Emerging compounds are all manner of unwanted substances that seep into the water supply. Because they are a risk to humans and the environment, reducing these emissions is crucial. This requires new strategies and technical solutions. TNO is helping to develop new techniques that reduce the emission of unwanted substances such as plant protection products and medicines.
Some forms of water pollution have an obvious source, but there are also many substances, from a range of unidentifiable sources, that accumulate slowly but surely in surface water. Examples of these substances are priority substances, nanoparticles, medicines, plant protection products, endocrine disruptors and microbeads. These seep into the surface water through the sewage system and groundwater, through the action of traffic, arable and livestock farming, construction and health care. Although more research is required into the harmful effects, it is likely that emerging compounds pose a long-term risk to health. That is why, in the context of the Water Framework Directive, the Dutch government is taking action to reduce these emissions. TNO is contributing by conducting research and developing new techniques to combat pollution caused by medicines and plant protection products.
In glasshouse horticulture, many different types of plant protection products are used. Some of these end up in the surface water. In order to reduce this harmful effect, TNO has been working with Brabant (a horticultural development company) to research two techniques: H2O2/UV and adsorption.The research has shown that the type of product used will determine which of the two techniques is most effective. In the case of 'cocktails', the composition and required end concentration determine whether one or both techniques have to be used. This information enables the horticulture sector to tackle the emission of plant protection products more successfully.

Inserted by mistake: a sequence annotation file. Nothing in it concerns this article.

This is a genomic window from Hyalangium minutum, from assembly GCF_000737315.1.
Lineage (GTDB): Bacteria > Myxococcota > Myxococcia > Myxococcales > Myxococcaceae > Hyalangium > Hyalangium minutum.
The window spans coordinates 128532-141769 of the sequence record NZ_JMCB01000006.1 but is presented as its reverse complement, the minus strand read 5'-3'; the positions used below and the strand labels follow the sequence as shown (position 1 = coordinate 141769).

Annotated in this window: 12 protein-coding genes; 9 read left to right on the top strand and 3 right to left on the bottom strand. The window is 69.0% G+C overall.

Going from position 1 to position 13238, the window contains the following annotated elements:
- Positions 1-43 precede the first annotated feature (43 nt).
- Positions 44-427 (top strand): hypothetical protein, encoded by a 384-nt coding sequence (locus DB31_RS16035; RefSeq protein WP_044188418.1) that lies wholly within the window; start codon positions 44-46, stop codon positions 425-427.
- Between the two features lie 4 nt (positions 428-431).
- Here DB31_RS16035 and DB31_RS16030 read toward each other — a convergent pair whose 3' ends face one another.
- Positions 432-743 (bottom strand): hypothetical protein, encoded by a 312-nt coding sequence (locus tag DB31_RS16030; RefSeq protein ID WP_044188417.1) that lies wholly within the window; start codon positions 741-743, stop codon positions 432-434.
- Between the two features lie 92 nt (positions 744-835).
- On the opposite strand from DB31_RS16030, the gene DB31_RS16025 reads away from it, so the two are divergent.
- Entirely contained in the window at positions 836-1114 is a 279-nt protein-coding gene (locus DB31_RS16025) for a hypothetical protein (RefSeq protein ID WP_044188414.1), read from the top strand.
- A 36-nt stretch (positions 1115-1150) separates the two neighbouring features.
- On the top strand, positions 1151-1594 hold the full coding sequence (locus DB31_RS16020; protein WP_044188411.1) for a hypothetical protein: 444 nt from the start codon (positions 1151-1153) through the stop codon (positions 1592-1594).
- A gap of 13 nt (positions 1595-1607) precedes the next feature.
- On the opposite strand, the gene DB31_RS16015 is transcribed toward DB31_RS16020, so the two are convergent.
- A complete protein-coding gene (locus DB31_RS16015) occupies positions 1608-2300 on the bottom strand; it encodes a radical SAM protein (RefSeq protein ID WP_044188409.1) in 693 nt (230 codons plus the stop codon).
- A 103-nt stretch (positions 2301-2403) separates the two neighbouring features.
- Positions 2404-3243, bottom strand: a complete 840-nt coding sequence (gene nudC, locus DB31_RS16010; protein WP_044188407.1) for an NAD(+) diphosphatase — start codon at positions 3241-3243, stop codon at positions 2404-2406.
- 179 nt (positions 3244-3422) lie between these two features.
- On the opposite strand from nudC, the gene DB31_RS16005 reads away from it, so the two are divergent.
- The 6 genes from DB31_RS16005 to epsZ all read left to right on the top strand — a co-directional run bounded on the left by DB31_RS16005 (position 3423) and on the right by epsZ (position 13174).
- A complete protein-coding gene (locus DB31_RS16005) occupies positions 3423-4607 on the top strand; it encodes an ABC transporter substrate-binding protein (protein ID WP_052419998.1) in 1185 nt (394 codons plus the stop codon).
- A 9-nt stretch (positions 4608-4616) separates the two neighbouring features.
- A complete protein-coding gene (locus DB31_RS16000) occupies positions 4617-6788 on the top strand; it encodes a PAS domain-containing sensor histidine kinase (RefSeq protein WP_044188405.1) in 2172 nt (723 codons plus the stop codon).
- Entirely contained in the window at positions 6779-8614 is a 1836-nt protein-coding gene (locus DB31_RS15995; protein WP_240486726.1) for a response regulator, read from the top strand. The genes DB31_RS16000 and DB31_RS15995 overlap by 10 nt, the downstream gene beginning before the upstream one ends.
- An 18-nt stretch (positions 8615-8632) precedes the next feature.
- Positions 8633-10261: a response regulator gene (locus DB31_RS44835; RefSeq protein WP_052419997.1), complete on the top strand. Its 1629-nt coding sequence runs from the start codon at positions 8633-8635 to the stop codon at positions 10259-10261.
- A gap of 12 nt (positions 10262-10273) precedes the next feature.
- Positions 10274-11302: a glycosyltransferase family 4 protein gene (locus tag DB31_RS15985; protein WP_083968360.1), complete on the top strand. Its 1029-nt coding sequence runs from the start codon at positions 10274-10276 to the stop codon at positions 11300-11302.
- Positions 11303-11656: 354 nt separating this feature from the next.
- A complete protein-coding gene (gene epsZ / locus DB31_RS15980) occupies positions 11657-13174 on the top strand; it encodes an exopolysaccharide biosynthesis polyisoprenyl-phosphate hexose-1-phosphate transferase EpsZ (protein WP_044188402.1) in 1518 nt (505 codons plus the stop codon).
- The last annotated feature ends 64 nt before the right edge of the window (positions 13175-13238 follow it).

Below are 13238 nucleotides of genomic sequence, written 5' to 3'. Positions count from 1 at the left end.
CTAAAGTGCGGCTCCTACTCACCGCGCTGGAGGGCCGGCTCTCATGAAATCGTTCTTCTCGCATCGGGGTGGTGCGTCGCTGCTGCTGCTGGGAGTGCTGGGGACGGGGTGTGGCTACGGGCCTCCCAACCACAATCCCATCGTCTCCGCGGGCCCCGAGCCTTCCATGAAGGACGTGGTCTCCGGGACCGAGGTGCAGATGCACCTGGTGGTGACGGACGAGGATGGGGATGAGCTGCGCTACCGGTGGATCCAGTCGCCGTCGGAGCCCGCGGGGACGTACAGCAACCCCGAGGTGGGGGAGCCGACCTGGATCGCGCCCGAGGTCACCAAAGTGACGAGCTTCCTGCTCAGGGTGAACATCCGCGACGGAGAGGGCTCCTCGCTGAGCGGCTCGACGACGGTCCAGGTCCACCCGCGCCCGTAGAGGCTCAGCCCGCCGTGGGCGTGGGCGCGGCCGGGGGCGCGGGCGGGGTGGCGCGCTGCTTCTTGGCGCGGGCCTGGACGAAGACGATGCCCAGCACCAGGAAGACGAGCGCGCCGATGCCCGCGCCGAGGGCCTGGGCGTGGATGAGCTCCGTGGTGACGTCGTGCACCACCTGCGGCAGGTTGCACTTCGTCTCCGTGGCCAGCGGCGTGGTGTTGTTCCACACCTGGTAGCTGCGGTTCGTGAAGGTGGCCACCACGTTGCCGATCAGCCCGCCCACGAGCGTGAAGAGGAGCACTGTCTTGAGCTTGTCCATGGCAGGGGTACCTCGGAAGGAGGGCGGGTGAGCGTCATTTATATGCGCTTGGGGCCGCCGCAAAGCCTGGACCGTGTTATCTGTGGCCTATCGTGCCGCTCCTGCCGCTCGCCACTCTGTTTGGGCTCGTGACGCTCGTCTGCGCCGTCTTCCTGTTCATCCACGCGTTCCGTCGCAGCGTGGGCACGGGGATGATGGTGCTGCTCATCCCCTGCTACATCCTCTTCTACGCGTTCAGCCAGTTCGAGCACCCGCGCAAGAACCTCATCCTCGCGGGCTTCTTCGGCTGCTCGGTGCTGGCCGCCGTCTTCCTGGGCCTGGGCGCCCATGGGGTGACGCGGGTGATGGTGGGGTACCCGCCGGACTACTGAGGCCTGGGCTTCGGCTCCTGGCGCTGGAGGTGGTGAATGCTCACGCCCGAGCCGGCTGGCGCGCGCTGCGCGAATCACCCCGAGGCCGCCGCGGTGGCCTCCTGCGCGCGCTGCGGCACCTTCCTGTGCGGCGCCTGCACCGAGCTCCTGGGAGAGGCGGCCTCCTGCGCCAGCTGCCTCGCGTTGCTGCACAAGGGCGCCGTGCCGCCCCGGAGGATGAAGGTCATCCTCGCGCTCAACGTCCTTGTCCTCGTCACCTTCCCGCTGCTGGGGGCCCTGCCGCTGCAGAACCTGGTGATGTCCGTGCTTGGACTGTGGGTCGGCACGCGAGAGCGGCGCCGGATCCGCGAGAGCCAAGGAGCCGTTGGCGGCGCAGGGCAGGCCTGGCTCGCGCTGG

The level of medicine residues and hormone-disrupting substances in our drinking water is increasing (National Institute for Public Health and the Environment, April 2013). These can pose a health risk. TNO develops technologies that destroy these substances or separate them from drinking water, and tackle the problem as close to the source as possible. We offer two strategies for this:
When we develop new techniques, preventing the formation of new unwanted substances is a priority. In this way, TNO is helping to provide cleaner water that is safer for people and the environment.